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Marijuana plants flourish under the lights at a grow house in Denver, Thursday, Nov. 8, 2012. (AP Photo/Ed Andrieski)

Colorado farmer plants country’s first legal hemp crop in decades

Greg Campbell
Contributor

A farmer in southeastern Colorado has planted a crop that hasn’t been legally grown in the United States for 60 years — industrial hemp.

Hemp is the much-maligned cousin of marijuana, a harmless plant that contains a negligible amount of the psychoactive THC that has made marijuana so controversial.

Under federal law, however, hemp is just as illegal as pot.

But hemp was freed from its legal bonds in Colorado when voters passed Amendment 64 in November, the measure that legalized adult recreational use of pot.

Farmer Ryan Loflin planted the first of what is expected to be several hemp crops grown throughout the state on Monday, in the farming town of Springfield. He’s growing 60 acres on land where he used to grow alfalfa, according to the Denver Post.

Hemp has scores of applications, including as cordage, in clothing, in plastics, in construction and in body care products. The annual market for hemp products is estimated to be about $500 million, according to the Hemp Industries Association, but all hemp is imported into the United States since it’s illegal under the Controlled Substances Act to grow it.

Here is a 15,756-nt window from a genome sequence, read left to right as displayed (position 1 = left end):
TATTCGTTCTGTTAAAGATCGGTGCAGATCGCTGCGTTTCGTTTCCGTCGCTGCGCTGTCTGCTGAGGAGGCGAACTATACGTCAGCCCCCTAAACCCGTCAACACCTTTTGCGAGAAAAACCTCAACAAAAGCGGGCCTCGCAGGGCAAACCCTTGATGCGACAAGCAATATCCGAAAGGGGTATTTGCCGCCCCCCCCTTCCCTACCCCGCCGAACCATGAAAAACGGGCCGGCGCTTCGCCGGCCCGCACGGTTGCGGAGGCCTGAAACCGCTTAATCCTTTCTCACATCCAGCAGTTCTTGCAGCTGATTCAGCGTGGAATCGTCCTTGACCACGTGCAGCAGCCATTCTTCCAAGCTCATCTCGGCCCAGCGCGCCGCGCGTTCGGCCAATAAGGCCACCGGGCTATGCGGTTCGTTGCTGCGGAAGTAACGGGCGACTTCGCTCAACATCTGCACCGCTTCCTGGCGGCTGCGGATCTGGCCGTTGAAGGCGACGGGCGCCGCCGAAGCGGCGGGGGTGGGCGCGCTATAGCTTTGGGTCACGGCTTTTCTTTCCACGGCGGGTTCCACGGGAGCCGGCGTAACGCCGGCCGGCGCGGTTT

“As the hemp market grows and Canadian farmers increase their hemp acreage to meet demand, U.S. farmers’ frustration at being shut out of the lucrative worldwide hemp market is catalyzing real movement throughout all levels of government to legalize industrial hemp,” said HIA director Eric Steenstra, in a statement.

Because of its semi-arid climate, Colorado is well suited to growing hemp and farmers’ organizations have said interest in the crop is high, especially due to a years-long drought that has crippled many farming operations.

Eight states have passed laws defining hemp as distinct from marijuana and removing barriers to its production, but farmers still face a raid by Drug Enforcement Administration officials enforcing federal law.

A bipartisan group of lawmakers have introduced the Industrial Hemp Farming Act of 2013 in Congress. It’s been assigned to the Subcommittee on Crime, Terrorism, Homeland Security and Investigations.

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